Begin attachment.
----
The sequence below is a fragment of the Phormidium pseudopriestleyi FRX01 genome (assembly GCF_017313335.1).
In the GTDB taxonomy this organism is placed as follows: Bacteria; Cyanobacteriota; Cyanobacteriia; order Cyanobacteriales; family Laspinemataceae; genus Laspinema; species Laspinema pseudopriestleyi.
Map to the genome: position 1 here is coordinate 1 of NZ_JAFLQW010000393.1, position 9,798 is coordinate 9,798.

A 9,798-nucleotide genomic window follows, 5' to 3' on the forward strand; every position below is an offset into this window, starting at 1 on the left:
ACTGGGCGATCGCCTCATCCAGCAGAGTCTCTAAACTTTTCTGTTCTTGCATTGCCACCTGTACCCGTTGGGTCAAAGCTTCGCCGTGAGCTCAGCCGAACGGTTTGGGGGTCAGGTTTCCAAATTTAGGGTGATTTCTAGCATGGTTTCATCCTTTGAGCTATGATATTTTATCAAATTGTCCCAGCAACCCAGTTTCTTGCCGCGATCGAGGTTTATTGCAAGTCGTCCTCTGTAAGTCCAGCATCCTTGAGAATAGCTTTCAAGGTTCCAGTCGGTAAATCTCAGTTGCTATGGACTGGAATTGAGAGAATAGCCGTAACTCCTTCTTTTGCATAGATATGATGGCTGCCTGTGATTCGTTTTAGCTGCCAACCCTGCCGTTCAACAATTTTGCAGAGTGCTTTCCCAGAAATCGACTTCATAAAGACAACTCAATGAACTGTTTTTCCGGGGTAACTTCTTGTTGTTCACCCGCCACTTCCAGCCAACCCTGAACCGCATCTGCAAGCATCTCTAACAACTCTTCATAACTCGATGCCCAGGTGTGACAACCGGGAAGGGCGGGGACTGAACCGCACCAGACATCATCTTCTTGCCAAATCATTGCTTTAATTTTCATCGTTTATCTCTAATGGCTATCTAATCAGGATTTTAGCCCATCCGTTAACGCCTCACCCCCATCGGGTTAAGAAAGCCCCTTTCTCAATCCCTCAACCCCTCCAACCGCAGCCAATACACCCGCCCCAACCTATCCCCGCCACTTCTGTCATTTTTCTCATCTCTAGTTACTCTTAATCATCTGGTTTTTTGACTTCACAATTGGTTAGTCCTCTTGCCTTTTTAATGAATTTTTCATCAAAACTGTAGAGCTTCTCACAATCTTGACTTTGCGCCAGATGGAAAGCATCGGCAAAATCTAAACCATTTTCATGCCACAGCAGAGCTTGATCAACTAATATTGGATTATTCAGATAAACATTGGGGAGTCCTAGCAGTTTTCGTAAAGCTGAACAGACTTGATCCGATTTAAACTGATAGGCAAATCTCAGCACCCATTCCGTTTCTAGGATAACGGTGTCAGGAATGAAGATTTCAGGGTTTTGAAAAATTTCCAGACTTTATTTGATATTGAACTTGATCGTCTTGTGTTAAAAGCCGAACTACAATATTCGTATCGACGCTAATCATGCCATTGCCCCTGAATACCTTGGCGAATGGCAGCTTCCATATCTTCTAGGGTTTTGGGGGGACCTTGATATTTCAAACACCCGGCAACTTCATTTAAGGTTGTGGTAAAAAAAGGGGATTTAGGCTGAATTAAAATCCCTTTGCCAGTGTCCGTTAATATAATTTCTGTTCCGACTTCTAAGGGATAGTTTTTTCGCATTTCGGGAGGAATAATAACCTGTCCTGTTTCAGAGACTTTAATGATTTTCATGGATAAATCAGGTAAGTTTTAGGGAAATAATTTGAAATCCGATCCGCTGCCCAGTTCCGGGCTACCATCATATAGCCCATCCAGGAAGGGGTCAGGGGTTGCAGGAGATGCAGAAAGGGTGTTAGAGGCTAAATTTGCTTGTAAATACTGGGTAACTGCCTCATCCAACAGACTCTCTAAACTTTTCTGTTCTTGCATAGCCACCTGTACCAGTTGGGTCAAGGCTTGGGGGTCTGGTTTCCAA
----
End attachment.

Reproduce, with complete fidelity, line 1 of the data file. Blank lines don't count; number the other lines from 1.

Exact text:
The sequence below is a fragment of the Phormidium pseudopriestleyi FRX01 genome (assembly GCF_017313335.1).